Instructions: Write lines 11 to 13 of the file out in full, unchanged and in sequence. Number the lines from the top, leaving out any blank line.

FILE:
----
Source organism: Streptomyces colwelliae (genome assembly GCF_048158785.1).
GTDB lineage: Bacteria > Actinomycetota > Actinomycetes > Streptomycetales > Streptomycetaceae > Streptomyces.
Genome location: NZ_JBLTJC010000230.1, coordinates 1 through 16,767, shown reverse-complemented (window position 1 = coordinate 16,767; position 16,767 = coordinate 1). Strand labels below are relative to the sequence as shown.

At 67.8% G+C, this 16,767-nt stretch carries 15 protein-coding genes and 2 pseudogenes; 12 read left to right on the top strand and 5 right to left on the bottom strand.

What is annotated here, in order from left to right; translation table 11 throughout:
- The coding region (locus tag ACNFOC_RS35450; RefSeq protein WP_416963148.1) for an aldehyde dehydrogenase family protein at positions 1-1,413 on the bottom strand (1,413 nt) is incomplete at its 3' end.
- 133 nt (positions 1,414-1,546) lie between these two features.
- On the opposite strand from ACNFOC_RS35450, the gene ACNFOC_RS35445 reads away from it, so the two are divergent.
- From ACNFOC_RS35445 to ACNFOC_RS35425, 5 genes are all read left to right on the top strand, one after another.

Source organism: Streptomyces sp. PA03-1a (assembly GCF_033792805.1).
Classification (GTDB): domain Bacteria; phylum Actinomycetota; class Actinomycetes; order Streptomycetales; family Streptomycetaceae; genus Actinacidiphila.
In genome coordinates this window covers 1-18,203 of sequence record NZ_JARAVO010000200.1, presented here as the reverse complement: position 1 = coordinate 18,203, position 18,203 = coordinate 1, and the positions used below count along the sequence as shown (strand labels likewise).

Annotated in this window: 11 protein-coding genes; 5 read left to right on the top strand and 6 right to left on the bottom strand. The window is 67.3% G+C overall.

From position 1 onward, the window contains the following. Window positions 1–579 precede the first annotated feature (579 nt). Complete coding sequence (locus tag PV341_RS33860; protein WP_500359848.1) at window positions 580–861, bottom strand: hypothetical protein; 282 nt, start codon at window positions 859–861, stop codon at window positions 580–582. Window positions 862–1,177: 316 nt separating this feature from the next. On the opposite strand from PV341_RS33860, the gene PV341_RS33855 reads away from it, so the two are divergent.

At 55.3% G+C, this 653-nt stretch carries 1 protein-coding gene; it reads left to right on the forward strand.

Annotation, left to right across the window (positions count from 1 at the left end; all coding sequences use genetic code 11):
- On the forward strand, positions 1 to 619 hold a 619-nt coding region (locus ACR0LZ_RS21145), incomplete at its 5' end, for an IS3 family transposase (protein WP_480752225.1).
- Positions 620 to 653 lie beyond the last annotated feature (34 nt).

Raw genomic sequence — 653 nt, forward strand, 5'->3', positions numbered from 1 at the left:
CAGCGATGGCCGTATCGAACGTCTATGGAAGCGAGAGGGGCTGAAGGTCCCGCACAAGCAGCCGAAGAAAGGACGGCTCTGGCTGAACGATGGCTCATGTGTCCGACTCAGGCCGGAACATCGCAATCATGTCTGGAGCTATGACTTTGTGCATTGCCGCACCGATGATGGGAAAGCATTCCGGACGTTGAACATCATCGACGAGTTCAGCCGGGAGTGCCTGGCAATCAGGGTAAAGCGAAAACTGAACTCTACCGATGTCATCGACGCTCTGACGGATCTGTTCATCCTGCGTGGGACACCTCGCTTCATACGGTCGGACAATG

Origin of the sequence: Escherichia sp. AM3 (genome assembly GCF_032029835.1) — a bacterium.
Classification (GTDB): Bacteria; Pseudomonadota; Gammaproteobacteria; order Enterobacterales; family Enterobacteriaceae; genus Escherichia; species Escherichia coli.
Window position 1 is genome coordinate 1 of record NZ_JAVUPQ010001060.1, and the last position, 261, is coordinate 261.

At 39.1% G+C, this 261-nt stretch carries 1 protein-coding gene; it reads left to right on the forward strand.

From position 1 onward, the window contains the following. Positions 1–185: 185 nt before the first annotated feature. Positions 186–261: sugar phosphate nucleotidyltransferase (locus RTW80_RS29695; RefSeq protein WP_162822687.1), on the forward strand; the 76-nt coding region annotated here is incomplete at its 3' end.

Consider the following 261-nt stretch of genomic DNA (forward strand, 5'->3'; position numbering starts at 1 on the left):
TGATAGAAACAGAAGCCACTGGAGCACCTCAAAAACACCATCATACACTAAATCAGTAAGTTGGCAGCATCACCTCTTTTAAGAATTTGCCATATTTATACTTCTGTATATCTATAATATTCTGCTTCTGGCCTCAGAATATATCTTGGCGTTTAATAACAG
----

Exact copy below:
Classification (GTDB): domain Bacteria; phylum Actinomycetota; class Actinomycetes; order Streptomycetales; family Streptomycetaceae; genus Actinacidiphila.
In genome coordinates this window covers 1-18,203 of sequence record NZ_JARAVO010000200.1, presented here as the reverse complement: position 1 = coordinate 18,203, position 18,203 = coordinate 1, and the positions used below count along the sequence as shown (strand labels likewise).

Annotated in this window: 11 protein-coding genes; 5 read left to right on the top strand and 6 right to left on the bottom strand. The window is 67.3% G+C overall.